Freelancer Cari Lynn is contributing to Deadline’s coverage.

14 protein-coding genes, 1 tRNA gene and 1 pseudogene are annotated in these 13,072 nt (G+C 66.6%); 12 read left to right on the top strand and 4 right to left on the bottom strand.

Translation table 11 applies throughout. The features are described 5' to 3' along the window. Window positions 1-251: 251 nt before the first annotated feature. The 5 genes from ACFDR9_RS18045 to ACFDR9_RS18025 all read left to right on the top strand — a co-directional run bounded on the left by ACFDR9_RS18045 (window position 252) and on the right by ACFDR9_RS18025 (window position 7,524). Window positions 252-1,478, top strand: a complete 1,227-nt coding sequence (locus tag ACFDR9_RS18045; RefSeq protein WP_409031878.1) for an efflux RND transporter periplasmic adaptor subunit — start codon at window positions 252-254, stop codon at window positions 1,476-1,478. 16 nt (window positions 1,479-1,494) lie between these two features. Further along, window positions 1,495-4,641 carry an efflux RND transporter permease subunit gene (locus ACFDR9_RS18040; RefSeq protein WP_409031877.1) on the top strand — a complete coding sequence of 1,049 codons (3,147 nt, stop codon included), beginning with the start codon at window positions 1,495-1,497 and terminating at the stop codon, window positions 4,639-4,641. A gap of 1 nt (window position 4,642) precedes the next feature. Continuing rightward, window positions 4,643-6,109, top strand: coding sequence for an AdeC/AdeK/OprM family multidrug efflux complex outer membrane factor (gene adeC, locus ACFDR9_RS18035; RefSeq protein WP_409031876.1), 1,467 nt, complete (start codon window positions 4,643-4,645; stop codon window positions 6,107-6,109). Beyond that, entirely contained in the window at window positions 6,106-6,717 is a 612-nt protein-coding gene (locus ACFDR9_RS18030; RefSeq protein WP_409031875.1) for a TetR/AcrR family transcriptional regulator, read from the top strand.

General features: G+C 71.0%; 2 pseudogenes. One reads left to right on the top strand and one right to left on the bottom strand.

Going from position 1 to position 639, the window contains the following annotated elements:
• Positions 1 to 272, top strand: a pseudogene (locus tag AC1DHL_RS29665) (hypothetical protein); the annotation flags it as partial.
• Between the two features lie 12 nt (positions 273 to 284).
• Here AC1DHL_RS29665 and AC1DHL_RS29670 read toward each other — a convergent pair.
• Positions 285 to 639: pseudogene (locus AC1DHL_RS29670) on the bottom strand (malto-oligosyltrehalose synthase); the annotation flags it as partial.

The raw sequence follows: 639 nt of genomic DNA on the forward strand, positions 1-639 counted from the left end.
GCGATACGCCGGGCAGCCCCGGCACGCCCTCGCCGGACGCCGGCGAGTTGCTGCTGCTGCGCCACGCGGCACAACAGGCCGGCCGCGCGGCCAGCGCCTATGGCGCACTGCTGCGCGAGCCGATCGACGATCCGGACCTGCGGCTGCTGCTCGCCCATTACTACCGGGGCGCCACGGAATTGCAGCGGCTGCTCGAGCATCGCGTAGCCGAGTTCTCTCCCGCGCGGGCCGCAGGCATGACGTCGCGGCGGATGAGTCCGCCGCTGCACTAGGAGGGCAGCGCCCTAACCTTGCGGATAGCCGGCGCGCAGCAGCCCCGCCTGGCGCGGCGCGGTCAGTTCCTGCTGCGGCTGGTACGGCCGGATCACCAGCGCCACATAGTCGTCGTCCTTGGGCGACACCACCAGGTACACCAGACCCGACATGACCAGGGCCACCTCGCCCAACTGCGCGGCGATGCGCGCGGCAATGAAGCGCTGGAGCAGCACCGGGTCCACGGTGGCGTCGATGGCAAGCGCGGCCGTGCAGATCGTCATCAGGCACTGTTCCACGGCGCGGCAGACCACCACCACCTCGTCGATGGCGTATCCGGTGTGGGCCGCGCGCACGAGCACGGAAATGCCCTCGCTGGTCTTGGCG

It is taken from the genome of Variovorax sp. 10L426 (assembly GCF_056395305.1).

ESPN execs must grow tired of defending the value of pay TV’s most expensive basic channel. But President John Skipper did so again today at a conference sponsored by All Things D. The estimated $4.69 monthly fee that cable and satellite companies pay for each customer who receives ESPN is justified because “we’re bringing great value and getting paid for that value.” And he says it makes sense to charge people for a bundle of channels that includes ESPN instead of paying for just the ones that they watch. “If people pay a la carte they will end up paying as much or more” than they do now. Skipper says that ESPN is prepared for the growth of digital platforms. Since 2005 it decided that when it bought broadcast rights for games “we would acquire all rights for content on any devices.” But the sports channel doesn’t want to use digital platforms to take viewers away from cable and satellite. Distributors “pay us money for that. We’re not going to undermine (that) by giving it away to anyone else.” Still, the digital rights could give ESPN an edge over potentially muscular new competitors such as NBCUniversal’s NBC Sports Network. Over the next year ESPN will face “more competition than ever and new competition,” Skipper says. “Our advantage is we’re in all these platforms” with mobile alerts and opportunities to play fantasy games. He adds that the company sees its espnW web site, devoted to women’s sports, “becoming a TV channel.”